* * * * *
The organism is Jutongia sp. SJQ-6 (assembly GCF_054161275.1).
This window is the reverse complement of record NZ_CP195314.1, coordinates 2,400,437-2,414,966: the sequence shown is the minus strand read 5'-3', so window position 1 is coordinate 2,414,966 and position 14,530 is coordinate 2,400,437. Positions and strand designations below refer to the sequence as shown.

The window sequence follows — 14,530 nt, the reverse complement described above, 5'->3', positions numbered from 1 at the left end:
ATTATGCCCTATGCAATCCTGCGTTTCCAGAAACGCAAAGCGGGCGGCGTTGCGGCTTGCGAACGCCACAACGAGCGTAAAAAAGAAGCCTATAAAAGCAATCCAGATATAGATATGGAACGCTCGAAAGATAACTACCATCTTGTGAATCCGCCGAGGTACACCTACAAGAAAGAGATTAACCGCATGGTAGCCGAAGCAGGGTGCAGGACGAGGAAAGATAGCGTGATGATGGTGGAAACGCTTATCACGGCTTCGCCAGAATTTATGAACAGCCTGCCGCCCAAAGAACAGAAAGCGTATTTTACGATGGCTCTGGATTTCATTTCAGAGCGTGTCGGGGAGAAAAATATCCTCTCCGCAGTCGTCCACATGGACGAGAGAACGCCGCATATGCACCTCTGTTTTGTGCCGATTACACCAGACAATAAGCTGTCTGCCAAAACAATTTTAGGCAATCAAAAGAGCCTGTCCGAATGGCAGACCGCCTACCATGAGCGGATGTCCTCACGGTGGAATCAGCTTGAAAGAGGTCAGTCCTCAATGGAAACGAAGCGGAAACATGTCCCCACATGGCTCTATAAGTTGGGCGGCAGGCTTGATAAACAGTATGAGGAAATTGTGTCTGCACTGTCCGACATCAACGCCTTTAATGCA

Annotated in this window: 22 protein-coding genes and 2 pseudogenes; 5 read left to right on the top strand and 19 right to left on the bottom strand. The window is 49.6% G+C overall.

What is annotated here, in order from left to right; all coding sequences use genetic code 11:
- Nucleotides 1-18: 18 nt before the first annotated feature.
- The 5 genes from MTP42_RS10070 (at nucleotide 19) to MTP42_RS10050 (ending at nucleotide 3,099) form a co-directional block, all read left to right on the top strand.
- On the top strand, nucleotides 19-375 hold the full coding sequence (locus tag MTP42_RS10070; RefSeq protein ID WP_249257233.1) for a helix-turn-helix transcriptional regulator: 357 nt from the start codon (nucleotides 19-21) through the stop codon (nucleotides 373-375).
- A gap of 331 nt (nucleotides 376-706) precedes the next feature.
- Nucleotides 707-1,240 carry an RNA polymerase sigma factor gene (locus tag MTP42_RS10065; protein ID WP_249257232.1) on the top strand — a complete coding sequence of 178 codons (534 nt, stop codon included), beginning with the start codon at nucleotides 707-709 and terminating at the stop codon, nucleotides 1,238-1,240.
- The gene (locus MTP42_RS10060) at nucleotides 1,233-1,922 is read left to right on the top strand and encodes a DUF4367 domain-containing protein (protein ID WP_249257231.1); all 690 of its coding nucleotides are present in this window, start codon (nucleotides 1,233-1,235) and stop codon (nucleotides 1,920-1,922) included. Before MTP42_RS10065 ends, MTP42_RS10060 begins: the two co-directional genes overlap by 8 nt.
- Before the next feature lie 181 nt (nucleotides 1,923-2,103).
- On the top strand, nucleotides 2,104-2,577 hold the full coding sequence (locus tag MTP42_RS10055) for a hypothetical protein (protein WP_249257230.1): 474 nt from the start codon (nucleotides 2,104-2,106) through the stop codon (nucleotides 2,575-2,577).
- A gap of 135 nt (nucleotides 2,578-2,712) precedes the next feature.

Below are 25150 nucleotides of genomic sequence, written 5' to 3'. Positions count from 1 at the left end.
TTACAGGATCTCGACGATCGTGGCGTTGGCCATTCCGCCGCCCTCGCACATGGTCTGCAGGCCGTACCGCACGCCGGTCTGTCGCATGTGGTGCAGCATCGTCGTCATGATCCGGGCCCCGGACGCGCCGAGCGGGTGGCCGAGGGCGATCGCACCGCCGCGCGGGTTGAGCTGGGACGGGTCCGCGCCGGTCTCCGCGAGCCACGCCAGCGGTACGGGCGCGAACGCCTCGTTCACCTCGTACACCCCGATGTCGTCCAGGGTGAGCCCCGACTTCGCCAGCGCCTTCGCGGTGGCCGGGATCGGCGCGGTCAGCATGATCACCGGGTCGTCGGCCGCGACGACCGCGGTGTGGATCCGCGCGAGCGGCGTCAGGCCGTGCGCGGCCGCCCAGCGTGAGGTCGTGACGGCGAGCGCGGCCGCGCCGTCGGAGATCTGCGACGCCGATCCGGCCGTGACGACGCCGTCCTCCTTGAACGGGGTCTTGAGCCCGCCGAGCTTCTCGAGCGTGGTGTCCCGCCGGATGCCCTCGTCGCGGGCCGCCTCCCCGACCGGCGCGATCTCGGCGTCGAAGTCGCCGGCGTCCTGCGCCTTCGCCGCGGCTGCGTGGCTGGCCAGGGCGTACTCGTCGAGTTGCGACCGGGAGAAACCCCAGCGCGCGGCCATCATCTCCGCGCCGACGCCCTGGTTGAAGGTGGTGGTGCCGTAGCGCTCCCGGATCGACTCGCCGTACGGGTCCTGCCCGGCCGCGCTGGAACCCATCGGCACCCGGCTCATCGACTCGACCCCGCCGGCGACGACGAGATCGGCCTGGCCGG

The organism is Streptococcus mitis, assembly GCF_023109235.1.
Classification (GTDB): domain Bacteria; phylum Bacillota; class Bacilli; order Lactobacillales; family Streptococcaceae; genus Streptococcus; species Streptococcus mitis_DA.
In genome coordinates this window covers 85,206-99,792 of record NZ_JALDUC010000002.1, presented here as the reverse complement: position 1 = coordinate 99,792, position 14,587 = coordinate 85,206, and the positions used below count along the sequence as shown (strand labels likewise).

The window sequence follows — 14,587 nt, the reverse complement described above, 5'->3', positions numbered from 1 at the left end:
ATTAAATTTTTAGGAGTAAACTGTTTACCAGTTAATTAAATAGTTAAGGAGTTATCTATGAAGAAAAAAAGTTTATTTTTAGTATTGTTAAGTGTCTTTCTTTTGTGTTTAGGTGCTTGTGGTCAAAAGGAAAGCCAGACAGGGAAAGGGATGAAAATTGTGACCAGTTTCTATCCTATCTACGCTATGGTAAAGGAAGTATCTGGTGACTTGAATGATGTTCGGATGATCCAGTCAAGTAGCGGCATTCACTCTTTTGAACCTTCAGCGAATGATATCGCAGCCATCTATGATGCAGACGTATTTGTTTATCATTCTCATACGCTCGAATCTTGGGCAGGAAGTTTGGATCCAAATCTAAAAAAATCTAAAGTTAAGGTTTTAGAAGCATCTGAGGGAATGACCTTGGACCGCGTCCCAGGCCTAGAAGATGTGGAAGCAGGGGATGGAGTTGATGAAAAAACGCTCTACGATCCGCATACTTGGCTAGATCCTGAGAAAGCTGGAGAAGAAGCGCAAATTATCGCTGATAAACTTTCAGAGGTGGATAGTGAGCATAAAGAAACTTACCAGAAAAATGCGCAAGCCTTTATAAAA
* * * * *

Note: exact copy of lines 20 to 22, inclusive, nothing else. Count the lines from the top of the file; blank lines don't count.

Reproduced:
In genome coordinates this window covers 85,206-99,792 of record NZ_JALDUC010000002.1, presented here as the reverse complement: position 1 = coordinate 99,792, position 14,587 = coordinate 85,206, and the positions used below count along the sequence as shown (strand labels likewise).

The window sequence follows — 14,587 nt, the reverse complement described above, 5'->3', positions numbered from 1 at the left end:
ATTAAATTTTTAGGAGTAAACTGTTTACCAGTTAATTAAATAGTTAAGGAGTTATCTATGAAGAAAAAAAGTTTATTTTTAGTATTGTTAAGTGTCTTTCTTTTGTGTTTAGGTGCTTGTGGTCAAAAGGAAAGCCAGACAGGGAAAGGGATGAAAATTGTGACCAGTTTCTATCCTATCTACGCTATGGTAAAGGAAGTATCTGGTGACTTGAATGATGTTCGGATGATCCAGTCAAGTAGCGGCATTCACTCTTTTGAACCTTCAGCGAATGATATCGCAGCCATCTATGATGCAGACGTATTTGTTTATCATTCTCATACGCTCGAATCTTGGGCAGGAAGTTTGGATCCAAATCTAAAAAAATCTAAAGTTAAGGTTTTAGAAGCATCTGAGGGAATGACCTTGGACCGCGTCCCAGGCCTAGAAGATGTGGAAGCAGGGGATGGAGTTGATGAAAAAACGCTCTACGATCCGCATACTTGGCTAGATCCTGAGAAAGCTGGAGAAGAAGCGCAAATTATCGCTGATAAACTTTCAGAGGTGGATAGTGAGCATAAAGAAACTTACCAGAAAAATGCGCAAGCCTTTATAAAA